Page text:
by Ken Schneck, Editor
When Cleveland’s Valerie Mayen competed on the 8th season of Project Runway, she designed everything from a revamped bridesmaid dress, to a Jacqueline Kennedy-inspired ensemble, to even a look based solely on an eyeshadow. Yet nowhere in those challenges was she asked to design a face mask.
But with COVID-19 upon us, the fashion designer pivoted. Her signature line Yellowcake has always been committed to alleviating social issues and environmental challenges here and abroad. So it came naturally to provide the world with more of her unique fashion while also giving back. A selection of Mayen’s masks can now be found in a vending machine set up in the lobby of the LGBT Community Center of Greater Cleveland, with a portion of the proceeds going back to the Center’s programming.
The Buckeye Flame editor Ken Schneck caught up with Mayen to talk all things elastic, find out what patterns go well on what faces, and ask the eternal question, “Just how gay was Project Runway?”
Was it ever part of your fashion training to learn how to make masks?
<laughs> No. Not at all. I definitely learned on the fly. It was a happenstance situation. A friend of mine who works at thinkbox at Case Western reached out to me in mid-March when everything started going down saying, “Listen, [University Hospitals] needs some prototypes, and we have a couple of design ideas. What do you think?” UH ended up going in a different direction, so we ended up doing it ourselves. We got connected to the COVID relief fund and received a grant to make 8500 masks for Lutheran Ministries and all of their homeless shelters. It all kind of snowballed from there.
What have you learned about mask-making? What mistakes have you not made again?
The biggest part of the learning process is that this is a product that we as a people have never really had to buy or utilize in the way we have now. What we’ve learned is that education is the biggest component of our product. Someone might order a size medium and they might need a large. They might not know how to measure themselves. We had no way of being able to measure the countless different face shapes there are out there. But we did learn that if we could be flexible and accommodating, we would try to help everyone.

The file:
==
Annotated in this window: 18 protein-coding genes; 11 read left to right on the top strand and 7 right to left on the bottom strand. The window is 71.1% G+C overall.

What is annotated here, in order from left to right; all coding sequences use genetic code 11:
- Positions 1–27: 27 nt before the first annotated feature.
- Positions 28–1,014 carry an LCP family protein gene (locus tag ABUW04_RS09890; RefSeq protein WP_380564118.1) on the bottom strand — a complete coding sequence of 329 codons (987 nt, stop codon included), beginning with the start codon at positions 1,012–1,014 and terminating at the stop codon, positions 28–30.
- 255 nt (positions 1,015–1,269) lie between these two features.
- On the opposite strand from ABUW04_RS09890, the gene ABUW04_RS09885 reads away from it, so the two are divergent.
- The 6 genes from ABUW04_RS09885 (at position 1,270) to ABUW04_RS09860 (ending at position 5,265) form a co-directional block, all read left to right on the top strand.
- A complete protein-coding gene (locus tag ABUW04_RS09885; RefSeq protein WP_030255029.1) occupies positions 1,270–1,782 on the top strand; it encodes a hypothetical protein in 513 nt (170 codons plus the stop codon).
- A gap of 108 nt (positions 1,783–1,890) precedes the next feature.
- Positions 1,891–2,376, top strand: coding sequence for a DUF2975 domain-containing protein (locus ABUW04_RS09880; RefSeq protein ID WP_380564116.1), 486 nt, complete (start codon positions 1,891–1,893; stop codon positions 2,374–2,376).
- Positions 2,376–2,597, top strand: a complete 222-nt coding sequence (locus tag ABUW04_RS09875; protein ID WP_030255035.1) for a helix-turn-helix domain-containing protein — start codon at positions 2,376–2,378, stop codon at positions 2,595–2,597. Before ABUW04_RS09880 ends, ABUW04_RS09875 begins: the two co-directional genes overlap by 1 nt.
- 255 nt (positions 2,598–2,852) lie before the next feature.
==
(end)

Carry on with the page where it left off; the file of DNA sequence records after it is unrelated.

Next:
And also the elastic. The elastic part was hard. A of consumers and a lot of the general public don’t realize that when everyone needs masks and everyone in the world is trying to make masks, supplies will either run short or run out. For the first month and a half, there was no elastic to be found anywhere. If you could find it, it was going to be five times the cost that it normally is and it would take months to arrive. We had to work with what we could get. We were using hair ties and ponytail holders for the first 6-8 weeks. Then finally some elastic came in, and then finally our adjustable straps came in. We’ve been upgrading little by little as time goes on.
Have you ever sold any of your designs out of a vending machine?
No. I have not!
What’s that like?
It’s kind of exciting. We’re going to try to push and promote it a little bit more. It took such a long time to get it functional and there were a lot of bumps in the road. But once we got it set up, we were good to go. It’s cool and interesting. Once masks are behind us and the pandemic is over we would definitely be interested to seeing what else we could put in there that might not be a typical vending machine item. Do we put jewelry? Do we put condoms and candy? We’re thinking outside the box.
Can you give some fashion advice for our readers? What masks should they be looking for to complement their ensemble?
It depends on their level of comfort and the end use. If they are going to be wearing the mask all day long and the mask doesn’t make them anxious or claustrophobic or dizzy, then I would recommend wearing something fun…more of a unique statement piece. We have a mask we call our dancing queen, with tiny little disco ball tiles on the mask. It’s shiny and shimmery. And it’s stretchy and comfortable because the inside of our all of our masks either have a cotton-knit or a cotton muslin, so they are soft against the face. We’ve noticed that a lot of beauty industry people wearing them while they’re working behind the styling chair or working at a make-up counter. And also teachers are buying them to brighten up their day and make things more joyful.
If you’re going to be wearing a mask to the grocery store or where it’s a little bit warm, I would go for a lightweight cotton mask. We have a lot of fun prints. We have a new cat mask, in black or mustard. We have chevron. We have stripes. It really depends on your comfort level. There are no rules in fashion, so there are no rules in mask-wearing. <pause> Except for wearing a mask.
That’s the key piece!
The number one rule is to wear a mask!
Because I have you on the line, I have to ask: just how gay was Project Runway?
<laughs> On a scale of 1 to gay, it was super gay.
I welcomed it. Some of my best friends on Project Runway were all my gay friends like Mondo and Michael and Cassanova. I’m really grateful for the experience. It was a good time. But it’s definitely a queen’s world for sure.
- Visit the vending machine in the lobby of the LGBT Community Center of Greater Cleveland to buy a mask and support the Center’s programming.
- Buy masks directly from Yellowcake’s online store.
- Wear. A. Mask!